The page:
Fri, Jul 04, 2014 - Page 9 News List

The battle for Hong Kong’s soul

Beijing’s grip is slowly tightening, with the Liaison Office playing a key role in developing policy for the territory

By Greg Torode, James Pomfret and Benjamin Kang Lim  /  Reuters, HONG KONG and BEIJING


In China’s opaque political system, it is impossible to determine whether the party’s growing clout in the territory is entirely the result of a campaign organized from on high, or partly the doing of mainland and local officials eager to please Beijing. Still, a tougher line on Hong Kong is coming from the top.

Despite promises that post-handover Hong Kong should enjoy a high degree of autonomy, Chinese President Xi Jinping (習近平), is said to have decided that Beijing has been too lenient.

“Xi Jinping has rectified [China’s] policy for governing Hong Kong,” a source close to the Chinese leader told reporters in Beijing, requesting anonymity. “In the past, the mainland compromised toward Hong Kong too much and was perceived to be weak.”

This tightening grip has fueled resentment and sparked a civil disobedience movement called “Occupy Central,” which threatens to blockade part of Hong Kong’s main business district.

Mass protests can paralyze this high-density territory. Business leaders have said that Occupy could damage businesses: Four of the largest multinational accounting firms placed advertisements in local newspapers warning against the movement, which has been branded illegal by Chinese authorities.

Occupy’s primary aim is to pressure China into allowing a truly democratic election in 2017.

Beijing says Hong Kong can go ahead with a vote in 2017 for the territory’s top leader. However, central Chinese government officials stress that Hong Kong’s mini-constitution, the Basic Law, specifies that only a nominating committee can pick leadership candidates. Pro-democracy activists demand changes that would allow the public to directly nominate candidates.

Nearly 800,000 people voted in an unofficial referendum that ended on Sunday, which called for Beijing to allow open nominations of candidates for the 2017 poll — a vote China’s State Council, or Cabinet, called “illegal and invalid,” Xinhua news agency said.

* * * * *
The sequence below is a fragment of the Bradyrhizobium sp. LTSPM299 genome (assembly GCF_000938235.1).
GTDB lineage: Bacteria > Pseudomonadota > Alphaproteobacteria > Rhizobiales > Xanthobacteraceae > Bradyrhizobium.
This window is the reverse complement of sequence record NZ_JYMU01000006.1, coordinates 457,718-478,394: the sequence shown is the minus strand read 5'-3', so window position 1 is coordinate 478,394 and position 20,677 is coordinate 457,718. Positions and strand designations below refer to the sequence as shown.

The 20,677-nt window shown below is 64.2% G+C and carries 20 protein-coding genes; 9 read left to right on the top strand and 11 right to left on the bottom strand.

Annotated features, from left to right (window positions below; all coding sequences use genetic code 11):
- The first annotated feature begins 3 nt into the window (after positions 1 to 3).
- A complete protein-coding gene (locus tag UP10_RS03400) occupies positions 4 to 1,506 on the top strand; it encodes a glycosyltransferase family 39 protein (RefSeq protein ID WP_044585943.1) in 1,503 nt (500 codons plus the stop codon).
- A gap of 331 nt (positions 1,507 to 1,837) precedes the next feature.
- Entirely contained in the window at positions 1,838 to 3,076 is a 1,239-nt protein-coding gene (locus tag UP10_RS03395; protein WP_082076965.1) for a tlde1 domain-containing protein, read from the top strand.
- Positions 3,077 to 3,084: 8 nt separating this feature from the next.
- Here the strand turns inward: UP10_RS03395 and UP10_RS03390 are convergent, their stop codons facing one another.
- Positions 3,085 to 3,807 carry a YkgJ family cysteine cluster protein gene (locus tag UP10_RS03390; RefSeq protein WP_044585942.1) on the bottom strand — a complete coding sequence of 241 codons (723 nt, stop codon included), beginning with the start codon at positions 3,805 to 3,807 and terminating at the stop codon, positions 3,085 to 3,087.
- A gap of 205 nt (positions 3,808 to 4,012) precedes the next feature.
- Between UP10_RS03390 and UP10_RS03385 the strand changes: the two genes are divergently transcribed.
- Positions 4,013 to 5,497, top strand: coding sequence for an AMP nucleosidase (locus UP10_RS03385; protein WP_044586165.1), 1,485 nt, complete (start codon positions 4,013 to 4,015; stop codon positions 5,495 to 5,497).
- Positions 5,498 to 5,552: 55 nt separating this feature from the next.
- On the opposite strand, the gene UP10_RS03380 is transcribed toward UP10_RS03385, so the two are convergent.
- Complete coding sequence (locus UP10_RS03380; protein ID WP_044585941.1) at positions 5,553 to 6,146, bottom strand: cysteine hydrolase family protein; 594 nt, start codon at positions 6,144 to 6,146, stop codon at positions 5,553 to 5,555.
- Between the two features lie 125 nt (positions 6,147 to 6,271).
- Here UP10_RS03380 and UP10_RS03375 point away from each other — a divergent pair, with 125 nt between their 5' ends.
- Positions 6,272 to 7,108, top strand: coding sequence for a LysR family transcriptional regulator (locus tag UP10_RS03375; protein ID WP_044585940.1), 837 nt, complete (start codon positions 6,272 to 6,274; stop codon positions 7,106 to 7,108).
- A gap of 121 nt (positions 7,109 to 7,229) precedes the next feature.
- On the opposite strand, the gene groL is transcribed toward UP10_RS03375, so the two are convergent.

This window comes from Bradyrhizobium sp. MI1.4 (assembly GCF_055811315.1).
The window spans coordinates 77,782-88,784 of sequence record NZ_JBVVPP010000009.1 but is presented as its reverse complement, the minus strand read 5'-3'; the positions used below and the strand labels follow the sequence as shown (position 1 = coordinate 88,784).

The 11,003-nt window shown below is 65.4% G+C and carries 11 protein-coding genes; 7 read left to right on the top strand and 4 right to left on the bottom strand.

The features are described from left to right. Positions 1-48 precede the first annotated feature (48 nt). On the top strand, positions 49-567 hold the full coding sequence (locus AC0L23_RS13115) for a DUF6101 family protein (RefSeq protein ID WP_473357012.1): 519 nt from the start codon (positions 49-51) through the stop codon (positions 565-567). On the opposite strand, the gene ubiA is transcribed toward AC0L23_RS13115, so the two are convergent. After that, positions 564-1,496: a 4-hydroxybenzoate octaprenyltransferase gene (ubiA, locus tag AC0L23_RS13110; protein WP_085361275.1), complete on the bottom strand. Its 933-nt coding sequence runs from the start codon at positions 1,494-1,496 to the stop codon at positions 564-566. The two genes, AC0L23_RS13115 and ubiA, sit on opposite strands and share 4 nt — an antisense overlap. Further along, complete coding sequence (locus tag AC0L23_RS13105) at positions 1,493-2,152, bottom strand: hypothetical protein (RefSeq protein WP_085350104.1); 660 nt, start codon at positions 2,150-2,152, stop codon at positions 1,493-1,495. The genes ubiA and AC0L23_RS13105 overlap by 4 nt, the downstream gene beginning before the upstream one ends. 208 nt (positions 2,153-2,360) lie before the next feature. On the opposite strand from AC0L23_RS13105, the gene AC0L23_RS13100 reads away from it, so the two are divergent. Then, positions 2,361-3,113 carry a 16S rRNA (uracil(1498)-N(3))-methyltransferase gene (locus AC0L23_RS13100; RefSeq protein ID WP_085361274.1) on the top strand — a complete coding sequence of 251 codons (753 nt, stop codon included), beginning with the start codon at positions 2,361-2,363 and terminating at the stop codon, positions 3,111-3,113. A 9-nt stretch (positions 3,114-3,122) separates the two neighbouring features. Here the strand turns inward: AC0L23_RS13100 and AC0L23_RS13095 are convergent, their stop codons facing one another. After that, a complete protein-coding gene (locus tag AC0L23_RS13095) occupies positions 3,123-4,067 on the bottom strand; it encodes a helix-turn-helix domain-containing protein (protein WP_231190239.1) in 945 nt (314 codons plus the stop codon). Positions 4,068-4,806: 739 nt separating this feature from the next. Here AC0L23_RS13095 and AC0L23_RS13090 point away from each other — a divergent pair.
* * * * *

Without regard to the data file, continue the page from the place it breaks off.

Fears that the screws are tightening were heightened when Beijing published an unprecedented Cabinet-level white paper last month on Hong Kong. It bluntly reminded Hong Kong that China holds supreme authority over the territory.

“The high degree of autonomy of [Hong Kong] is not an inherent power, but one that comes solely from the authorization by the central leadership,” it said.

The policy document took about a year to prepare and was approved by the 25-member, decisionmaking politburo around a month ago, a second source close to Xi told reporters in Beijing.

It is a tricky issue for China’s new leadership. Hong Kong’s democratic experiment is seen as a litmus test of Beijing’s tolerance for eventual political reforms on the mainland, where calls for greater civil liberties and grassroots democracy have been growing, experts say.

Xi, who has swiftly consolidated power in China since taking office by taking a hard line on domestic and foreign affairs, is unlikely to compromise on Hong Kong, the sources close to him said.

“Hong Kong is no different,” the second source with ties to China’s leadership said. “Pushing for democracy in Hong Kong is tantamount to asking the tiger for its skin.”

China’s Liaison Office in Hong Kong is housed in a skyscraper stacked with surveillance cameras, ringed by steel barricades and topped by a reinforced glass globe. Soaring above streets filled with dried fish shops and small traders, it is known in Cantonese slang as “Sai Wan” a reference to the gritty western end of Hong Kong Island where it is located.

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